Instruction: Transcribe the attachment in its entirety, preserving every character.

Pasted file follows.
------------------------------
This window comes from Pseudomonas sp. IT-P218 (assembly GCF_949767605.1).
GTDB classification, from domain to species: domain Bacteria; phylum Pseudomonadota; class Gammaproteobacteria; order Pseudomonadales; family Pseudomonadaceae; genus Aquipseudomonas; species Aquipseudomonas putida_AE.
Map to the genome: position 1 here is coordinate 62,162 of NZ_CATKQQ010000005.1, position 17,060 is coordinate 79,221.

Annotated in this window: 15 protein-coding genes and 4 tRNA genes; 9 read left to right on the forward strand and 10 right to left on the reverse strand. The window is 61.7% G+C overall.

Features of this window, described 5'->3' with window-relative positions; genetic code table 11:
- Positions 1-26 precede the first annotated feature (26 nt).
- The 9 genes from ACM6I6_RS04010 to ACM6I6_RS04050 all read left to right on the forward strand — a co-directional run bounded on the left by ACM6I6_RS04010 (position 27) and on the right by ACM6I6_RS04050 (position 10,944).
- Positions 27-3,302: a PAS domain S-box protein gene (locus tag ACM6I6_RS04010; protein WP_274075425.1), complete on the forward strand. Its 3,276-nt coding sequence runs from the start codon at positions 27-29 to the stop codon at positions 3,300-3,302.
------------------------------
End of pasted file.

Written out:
This window comes from Pseudomonas sp. IT-P218 (assembly GCF_949767605.1).
GTDB classification, from domain to species: domain Bacteria; phylum Pseudomonadota; class Gammaproteobacteria; order Pseudomonadales; family Pseudomonadaceae; genus Aquipseudomonas; species Aquipseudomonas putida_AE.
Map to the genome: position 1 here is coordinate 62,162 of NZ_CATKQQ010000005.1, position 17,060 is coordinate 79,221.

Annotated in this window: 15 protein-coding genes and 4 tRNA genes; 9 read left to right on the forward strand and 10 right to left on the reverse strand. The window is 61.7% G+C overall.

Features of this window, described 5'->3' with window-relative positions; genetic code table 11:
- Positions 1-26 precede the first annotated feature (26 nt).
- The 9 genes from ACM6I6_RS04010 to ACM6I6_RS04050 all read left to right on the forward strand — a co-directional run bounded on the left by ACM6I6_RS04010 (position 27) and on the right by ACM6I6_RS04050 (position 10,944).
- Positions 27-3,302: a PAS domain S-box protein gene (locus tag ACM6I6_RS04010; protein WP_274075425.1), complete on the forward strand. Its 3,276-nt coding sequence runs from the start codon at positions 27-29 to the stop codon at positions 3,300-3,302.